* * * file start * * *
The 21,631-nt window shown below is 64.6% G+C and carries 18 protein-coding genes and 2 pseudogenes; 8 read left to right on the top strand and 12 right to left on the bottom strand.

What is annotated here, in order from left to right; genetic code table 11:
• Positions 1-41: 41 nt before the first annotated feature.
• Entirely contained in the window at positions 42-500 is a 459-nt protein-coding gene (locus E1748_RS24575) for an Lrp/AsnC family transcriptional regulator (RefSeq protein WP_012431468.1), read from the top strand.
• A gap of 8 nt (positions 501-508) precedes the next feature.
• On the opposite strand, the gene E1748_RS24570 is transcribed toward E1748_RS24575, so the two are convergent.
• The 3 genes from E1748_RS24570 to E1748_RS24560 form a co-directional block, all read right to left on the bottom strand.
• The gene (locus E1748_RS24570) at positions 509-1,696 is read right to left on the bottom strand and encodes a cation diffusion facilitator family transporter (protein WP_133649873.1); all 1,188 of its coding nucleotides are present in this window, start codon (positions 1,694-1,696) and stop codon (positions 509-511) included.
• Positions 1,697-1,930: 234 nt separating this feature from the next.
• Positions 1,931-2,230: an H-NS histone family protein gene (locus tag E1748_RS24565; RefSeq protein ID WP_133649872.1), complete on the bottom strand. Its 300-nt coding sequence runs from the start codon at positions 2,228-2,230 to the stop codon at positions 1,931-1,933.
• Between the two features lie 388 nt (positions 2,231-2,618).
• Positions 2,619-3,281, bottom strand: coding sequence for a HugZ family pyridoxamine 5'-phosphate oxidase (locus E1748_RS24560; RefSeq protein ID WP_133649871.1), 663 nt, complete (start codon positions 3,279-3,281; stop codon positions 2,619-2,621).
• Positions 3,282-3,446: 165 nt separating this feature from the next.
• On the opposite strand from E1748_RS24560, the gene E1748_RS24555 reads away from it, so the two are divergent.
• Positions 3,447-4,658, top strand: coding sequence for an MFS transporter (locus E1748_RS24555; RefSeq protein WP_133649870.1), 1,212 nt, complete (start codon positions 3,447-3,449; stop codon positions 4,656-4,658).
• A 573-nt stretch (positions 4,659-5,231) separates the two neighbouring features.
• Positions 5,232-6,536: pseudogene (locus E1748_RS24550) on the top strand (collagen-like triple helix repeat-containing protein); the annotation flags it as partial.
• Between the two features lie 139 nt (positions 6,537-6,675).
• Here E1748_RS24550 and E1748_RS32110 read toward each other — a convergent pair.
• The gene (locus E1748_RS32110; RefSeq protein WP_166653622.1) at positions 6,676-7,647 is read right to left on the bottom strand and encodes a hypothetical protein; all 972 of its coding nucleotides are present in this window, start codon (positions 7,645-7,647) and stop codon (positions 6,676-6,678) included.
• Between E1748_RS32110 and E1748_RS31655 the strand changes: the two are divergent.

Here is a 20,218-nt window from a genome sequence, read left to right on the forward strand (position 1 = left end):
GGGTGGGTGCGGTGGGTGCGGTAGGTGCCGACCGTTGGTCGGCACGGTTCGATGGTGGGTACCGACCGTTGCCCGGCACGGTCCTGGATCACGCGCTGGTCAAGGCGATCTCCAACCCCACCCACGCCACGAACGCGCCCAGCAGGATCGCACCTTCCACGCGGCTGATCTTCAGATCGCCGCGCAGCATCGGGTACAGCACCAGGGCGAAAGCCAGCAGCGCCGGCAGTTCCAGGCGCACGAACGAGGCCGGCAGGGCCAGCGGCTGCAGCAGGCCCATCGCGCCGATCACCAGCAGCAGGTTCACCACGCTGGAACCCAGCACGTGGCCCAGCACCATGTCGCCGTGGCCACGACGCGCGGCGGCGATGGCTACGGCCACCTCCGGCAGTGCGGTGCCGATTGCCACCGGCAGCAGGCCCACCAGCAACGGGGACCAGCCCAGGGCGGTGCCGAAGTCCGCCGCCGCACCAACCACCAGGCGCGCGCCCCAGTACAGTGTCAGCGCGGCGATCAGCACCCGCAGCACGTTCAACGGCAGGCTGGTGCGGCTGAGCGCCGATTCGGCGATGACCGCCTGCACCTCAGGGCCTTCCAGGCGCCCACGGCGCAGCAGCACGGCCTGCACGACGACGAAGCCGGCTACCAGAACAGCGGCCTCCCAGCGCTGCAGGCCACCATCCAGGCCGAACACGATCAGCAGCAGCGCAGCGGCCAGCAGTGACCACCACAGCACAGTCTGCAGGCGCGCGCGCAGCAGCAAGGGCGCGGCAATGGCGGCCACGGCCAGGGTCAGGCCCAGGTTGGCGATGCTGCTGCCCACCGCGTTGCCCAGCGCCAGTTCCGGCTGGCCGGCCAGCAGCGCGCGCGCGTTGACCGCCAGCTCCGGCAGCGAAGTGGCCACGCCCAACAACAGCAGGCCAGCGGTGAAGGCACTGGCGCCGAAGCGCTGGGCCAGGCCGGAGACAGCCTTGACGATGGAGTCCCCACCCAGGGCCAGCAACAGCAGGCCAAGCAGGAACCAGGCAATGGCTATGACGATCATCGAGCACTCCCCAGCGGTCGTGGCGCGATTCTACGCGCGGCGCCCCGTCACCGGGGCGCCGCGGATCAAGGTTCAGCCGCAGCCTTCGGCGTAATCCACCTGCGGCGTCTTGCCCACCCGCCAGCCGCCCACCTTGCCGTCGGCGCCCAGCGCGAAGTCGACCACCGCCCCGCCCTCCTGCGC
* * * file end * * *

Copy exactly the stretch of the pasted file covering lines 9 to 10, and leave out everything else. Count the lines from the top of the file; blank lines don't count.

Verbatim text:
• Positions 1,697-1,930: 234 nt separating this feature from the next.
• Positions 1,931-2,230: an H-NS histone family protein gene (locus tag E1748_RS24565; RefSeq protein ID WP_133649872.1), complete on the bottom strand. Its 300-nt coding sequence runs from the start codon at positions 2,228-2,230 to the stop codon at positions 1,931-1,933.